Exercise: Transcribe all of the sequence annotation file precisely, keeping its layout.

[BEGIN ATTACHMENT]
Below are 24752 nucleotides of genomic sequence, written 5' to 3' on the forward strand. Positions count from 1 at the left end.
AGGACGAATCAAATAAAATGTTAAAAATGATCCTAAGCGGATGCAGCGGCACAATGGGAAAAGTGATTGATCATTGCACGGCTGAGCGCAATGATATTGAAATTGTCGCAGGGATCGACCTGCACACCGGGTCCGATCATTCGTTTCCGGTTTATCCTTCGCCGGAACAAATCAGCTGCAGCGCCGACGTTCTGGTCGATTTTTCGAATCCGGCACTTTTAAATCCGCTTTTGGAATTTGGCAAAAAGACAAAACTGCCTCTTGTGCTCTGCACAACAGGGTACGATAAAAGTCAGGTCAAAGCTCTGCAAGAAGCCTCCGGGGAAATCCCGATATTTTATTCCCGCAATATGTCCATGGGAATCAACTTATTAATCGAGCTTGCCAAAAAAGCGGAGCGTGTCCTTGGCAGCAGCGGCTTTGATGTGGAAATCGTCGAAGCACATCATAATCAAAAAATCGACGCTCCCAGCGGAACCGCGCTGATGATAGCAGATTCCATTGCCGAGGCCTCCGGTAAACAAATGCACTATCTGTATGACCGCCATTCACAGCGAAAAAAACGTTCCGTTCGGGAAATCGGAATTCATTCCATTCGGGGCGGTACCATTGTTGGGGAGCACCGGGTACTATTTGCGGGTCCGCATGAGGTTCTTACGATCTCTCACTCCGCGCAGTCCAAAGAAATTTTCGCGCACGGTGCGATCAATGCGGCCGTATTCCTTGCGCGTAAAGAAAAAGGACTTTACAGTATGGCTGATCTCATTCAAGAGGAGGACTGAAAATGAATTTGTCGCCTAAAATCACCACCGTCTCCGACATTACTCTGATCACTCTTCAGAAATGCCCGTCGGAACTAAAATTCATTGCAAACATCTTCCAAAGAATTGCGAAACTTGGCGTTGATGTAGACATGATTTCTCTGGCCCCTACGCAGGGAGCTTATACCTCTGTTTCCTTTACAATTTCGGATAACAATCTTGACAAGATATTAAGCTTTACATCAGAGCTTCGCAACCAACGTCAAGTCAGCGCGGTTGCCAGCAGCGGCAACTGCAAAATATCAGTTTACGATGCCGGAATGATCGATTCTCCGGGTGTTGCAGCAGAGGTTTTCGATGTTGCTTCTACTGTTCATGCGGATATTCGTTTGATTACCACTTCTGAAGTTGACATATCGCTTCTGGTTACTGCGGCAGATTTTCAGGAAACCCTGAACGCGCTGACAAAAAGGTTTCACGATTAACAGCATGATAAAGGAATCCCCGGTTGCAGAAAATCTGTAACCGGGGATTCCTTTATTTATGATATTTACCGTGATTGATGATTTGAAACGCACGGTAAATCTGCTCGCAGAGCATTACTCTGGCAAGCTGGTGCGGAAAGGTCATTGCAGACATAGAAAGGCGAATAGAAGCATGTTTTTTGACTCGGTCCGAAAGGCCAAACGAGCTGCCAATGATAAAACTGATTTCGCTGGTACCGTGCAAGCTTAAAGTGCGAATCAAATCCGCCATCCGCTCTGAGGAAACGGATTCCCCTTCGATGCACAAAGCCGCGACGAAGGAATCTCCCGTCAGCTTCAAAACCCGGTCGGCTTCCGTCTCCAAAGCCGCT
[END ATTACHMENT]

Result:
Below are 24752 nucleotides of genomic sequence, written 5' to 3' on the forward strand. Positions count from 1 at the left end.
AGGACGAATCAAATAAAATGTTAAAAATGATCCTAAGCGGATGCAGCGGCACAATGGGAAAAGTGATTGATCATTGCACGGCTGAGCGCAATGATATTGAAATTGTCGCAGGGATCGACCTGCACACCGGGTCCGATCATTCGTTTCCGGTTTATCCTTCGCCGGAACAAATCAGCTGCAGCGCCGACGTTCTGGTCGATTTTTCGAATCCGGCACTTTTAAATCCGCTTTTGGAATTTGGCAAAAAGACAAAACTGCCTCTTGTGCTCTGCACAACAGGGTACGATAAAAGTCAGGTCAAAGCTCTGCAAGAAGCCTCCGGGGAAATCCCGATATTTTATTCCCGCAATATGTCCATGGGAATCAACTTATTAATCGAGCTTGCCAAAAAAGCGGAGCGTGTCCTTGGCAGCAGCGGCTTTGATGTGGAAATCGTCGAAGCACATCATAATCAAAAAATCGACGCTCCCAGCGGAACCGCGCTGATGATAGCAGATTCCATTGCCGAGGCCTCCGGTAAACAAATGCACTATCTGTATGACCGCCATTCACAGCGAAAAAAACGTTCCGTTCGGGAAATCGGAATTCATTCCATTCGGGGCGGTACCATTGTTGGGGAGCACCGGGTACTATTTGCGGGTCCGCATGAGGTTCTTACGATCTCTCACTCCGCGCAGTCCAAAGAAATTTTCGCGCACGGTGCGATCAATGCGGCCGTATTCCTTGCGCGTAAAGAAAAAGGACTTTACAGTATGGCTGATCTCATTCAAGAGGAGGACTGAAAATGAATTTGTCGCCTAAAATCACCACCGTCTCCGACATTACTCTGATCACTCTTCAGAAATGCCCGTCGGAACTAAAATTCATTGCAAACATCTTCCAAAGAATTGCGAAACTTGGCGTTGATGTAGACATGATTTCTCTGGCCCCTACGCAGGGAGCTTATACCTCTGTTTCCTTTACAATTTCGGATAACAATCTTGACAAGATATTAAGCTTTACATCAGAGCTTCGCAACCAACGTCAAGTCAGCGCGGTTGCCAGCAGCGGCAACTGCAAAATATCAGTTTACGATGCCGGAATGATCGATTCTCCGGGTGTTGCAGCAGAGGTTTTCGATGTTGCTTCTACTGTTCATGCGGATATTCGTTTGATTACCACTTCTGAAGTTGACATATCGCTTCTGGTTACTGCGGCAGATTTTCAGGAAACCCTGAACGCGCTGACAAAAAGGTTTCACGATTAACAGCATGATAAAGGAATCCCCGGTTGCAGAAAATCTGTAACCGGGGATTCCTTTATTTATGATATTTACCGTGATTGATGATTTGAAACGCACGGTAAATCTGCTCGCAGAGCATTACTCTGGCAAGCTGGTGCGGAAAGGTCATTGCAGACATAGAAAGGCGAATAGAAGCATGTTTTTTGACTCGGTCCGAAAGGCCAAACGAGCTGCCAATGATAAAACTGATTTCGCTGGTACCGTGCAAGCTTAAAGTGCGAATCAAATCCGCCATCCGCTCTGAGGAAACGGATTCCCCTTCGATGCACAAAGCCGCGACGAAGGAATCTCCCGTCAGCTTCAAAACCCGGTCGGCTTCCGTCTCCAAAGCCGCT